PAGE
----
Like you, I can get Levoxyl for much less, but I haven't switched back mainly because Cytomel costs me so much that I just don't consider the cost of Synthroid a big deal.
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Old 10-09-2016, 11:32 AM   #22
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Ronnie-

No, I just assumed Levoxyl was generic because my insurance company classifies it with Levothyroxine--which is generic.

As I may have mentioned, I did great on Levoxyl for almost a decade until it was pulled from the market for a year, and my endo switched me to Synthroid.

Like you, I can get Levoxyl for much less, but I haven't switched back mainly because Cytomel costs me so much that I just don't consider the cost of Synthroid a big deal.
I'm going to ask my doctor what he thinks about me switching me from Synthroid to Levoxyl. It would save me approximately $200 per year.
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Old 10-09-2016, 02:37 PM   #23
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Ronnie-
If your doctor switches you to Levoxyl, make sure he writes the prescription 'daw'--dispense as written. I mention this because my endo always forgets, and when I was on Levoxyl, my pharmacist once substituted Levothyroxine for my Levoxyl, insisting they were the 'same.'

I don't do at all well with Levothyroxine, as I soon discovered. When I spoke to my insurance company about this to try to make sure it didn't happen again, the agent told me that the pharmacist was being sneaky because the two Rx are considered the same by insurance, BUT the pharmacist makes a bigger profit on the Levothyroxine. She told me that unless the prescription specifies 'daw,' the pharmacist can substitute 'equivalent' Rx--which are, according to my endo, not medically equivalent at all.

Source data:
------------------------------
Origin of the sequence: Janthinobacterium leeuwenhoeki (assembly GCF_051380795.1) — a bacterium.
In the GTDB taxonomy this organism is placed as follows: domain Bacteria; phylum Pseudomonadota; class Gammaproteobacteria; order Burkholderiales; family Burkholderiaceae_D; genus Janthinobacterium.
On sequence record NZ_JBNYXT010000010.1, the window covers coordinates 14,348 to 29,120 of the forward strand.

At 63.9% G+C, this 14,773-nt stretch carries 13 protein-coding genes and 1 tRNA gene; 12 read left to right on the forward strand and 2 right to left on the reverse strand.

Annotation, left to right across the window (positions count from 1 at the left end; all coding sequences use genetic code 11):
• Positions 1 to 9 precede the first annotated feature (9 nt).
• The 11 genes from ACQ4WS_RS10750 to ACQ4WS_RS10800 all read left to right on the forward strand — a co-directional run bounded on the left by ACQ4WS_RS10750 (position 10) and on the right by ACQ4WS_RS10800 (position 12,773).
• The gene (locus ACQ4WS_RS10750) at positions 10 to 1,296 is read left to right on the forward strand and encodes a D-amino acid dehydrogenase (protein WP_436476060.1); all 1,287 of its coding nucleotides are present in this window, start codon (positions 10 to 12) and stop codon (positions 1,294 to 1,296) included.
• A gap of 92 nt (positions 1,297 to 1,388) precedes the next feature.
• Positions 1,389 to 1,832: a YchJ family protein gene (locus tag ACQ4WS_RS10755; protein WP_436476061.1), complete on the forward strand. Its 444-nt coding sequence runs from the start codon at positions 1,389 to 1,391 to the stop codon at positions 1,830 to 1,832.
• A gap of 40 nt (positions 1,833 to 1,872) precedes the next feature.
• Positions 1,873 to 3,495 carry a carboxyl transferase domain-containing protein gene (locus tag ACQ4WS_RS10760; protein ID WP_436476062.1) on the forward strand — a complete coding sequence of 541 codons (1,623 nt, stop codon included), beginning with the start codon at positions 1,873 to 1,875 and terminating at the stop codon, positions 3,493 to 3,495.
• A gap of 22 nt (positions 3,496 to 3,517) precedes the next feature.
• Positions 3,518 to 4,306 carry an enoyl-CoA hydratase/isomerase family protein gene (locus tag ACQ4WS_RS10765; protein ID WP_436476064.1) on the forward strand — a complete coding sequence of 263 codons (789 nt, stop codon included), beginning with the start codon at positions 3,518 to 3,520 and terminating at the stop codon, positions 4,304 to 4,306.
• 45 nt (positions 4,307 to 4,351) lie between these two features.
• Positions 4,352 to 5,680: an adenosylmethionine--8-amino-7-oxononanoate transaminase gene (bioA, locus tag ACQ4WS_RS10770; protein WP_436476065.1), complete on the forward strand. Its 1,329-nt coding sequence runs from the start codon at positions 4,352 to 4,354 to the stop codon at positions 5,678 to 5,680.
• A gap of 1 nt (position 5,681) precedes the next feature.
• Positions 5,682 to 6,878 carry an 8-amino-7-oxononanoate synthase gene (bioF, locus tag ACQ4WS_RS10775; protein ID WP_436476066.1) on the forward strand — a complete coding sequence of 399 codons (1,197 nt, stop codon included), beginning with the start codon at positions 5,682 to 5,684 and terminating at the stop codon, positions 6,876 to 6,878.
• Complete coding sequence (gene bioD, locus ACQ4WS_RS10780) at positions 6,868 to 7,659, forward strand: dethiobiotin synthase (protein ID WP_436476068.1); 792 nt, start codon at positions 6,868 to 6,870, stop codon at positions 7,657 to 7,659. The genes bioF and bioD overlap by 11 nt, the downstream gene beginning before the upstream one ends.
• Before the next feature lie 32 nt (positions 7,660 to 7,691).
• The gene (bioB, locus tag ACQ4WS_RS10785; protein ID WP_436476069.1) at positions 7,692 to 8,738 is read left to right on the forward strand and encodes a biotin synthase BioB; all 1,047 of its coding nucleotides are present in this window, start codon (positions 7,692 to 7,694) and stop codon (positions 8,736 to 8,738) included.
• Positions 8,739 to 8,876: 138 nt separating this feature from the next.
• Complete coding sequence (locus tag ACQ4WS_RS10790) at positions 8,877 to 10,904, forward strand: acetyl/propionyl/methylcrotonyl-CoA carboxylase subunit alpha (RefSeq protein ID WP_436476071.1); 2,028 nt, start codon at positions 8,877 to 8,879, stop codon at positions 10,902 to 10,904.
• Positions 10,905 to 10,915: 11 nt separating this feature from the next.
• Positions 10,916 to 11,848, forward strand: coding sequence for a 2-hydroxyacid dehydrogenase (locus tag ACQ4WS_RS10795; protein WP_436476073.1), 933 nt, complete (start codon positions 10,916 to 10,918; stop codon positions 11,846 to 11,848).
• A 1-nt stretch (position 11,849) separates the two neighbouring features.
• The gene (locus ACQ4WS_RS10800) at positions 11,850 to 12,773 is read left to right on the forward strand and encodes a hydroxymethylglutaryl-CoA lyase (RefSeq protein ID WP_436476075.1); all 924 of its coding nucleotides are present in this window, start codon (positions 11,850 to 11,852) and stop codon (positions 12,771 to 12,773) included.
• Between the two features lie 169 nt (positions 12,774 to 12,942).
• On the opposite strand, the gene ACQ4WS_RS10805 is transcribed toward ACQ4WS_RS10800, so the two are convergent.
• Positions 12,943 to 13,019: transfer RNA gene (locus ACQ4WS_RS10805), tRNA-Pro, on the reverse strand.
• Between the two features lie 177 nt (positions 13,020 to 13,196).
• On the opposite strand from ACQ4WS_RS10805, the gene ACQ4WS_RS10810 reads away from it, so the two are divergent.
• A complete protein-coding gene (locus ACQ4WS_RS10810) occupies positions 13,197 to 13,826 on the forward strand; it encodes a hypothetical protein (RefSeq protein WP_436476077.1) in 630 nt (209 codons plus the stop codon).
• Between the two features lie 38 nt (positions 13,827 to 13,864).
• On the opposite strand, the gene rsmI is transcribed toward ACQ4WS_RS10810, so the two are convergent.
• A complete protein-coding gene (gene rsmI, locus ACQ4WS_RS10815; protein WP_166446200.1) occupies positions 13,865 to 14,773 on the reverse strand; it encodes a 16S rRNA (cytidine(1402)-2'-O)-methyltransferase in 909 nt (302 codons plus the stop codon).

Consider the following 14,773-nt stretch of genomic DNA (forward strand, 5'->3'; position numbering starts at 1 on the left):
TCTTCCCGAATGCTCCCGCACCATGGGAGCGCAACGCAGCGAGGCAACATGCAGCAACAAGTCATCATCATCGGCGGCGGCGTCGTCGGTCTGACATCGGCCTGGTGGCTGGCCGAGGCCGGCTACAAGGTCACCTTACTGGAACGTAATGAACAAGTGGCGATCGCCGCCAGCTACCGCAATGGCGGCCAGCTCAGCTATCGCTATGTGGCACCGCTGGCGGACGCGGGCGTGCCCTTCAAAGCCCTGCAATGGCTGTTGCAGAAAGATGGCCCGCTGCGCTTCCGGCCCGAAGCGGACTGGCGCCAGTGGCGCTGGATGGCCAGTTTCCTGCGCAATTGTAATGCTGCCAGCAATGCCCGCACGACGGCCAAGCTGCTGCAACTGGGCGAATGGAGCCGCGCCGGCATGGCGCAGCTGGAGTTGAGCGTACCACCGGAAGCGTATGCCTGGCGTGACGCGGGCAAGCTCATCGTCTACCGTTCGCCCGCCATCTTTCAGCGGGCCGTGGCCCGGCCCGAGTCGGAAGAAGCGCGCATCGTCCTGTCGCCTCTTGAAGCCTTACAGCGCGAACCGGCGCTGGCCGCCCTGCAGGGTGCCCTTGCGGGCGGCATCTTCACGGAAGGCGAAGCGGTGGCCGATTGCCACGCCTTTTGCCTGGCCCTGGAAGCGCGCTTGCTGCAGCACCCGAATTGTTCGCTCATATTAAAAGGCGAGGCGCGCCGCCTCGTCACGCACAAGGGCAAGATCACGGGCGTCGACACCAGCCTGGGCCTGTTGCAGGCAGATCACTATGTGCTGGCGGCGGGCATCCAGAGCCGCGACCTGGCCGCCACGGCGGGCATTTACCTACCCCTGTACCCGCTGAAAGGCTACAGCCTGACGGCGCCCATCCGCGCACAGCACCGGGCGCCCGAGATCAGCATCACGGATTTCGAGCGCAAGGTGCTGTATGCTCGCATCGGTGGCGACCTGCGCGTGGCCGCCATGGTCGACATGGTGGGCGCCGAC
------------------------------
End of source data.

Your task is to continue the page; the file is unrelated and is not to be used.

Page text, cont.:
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Old 10-09-2016, 05:12 PM   #24
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Thanks, Leo. I've had problems with this since I started getting my prescriptions from Walmart. The only two times I've gotten Synthroid from them, they switched from Synthroid to Levothyroxine. The first time they did it, the prescription was a transfer from another pharmacy, so they just said okay when I told them it was Synthroid. The second time, they said the doctor did not specify it had to be brand name so I had to call the doctor's office and ask them to resend the prescription. This time I will do as you suggest and remind my doctor to check off "Dispense as written". Thanks again!
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Old 10-28-2016, 08:31 PM   #25
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I have been on thyroid meds for about 30 years, I have never done well on generics at all. I get my Synthroid from the VA so it isn't too bad for me cost wise. I am at the point where I have no energy to get up and do hardly anything. My TSH is about .05 so that is good.

I just changed doctors because my last few doctors would not let me try the natural thyroid meds, the VA doctor said she would try to get me the natural thyroid meds but the VA turned it down, so I now have a great doctor who did prescribe the NP Thyroid and I got it just today.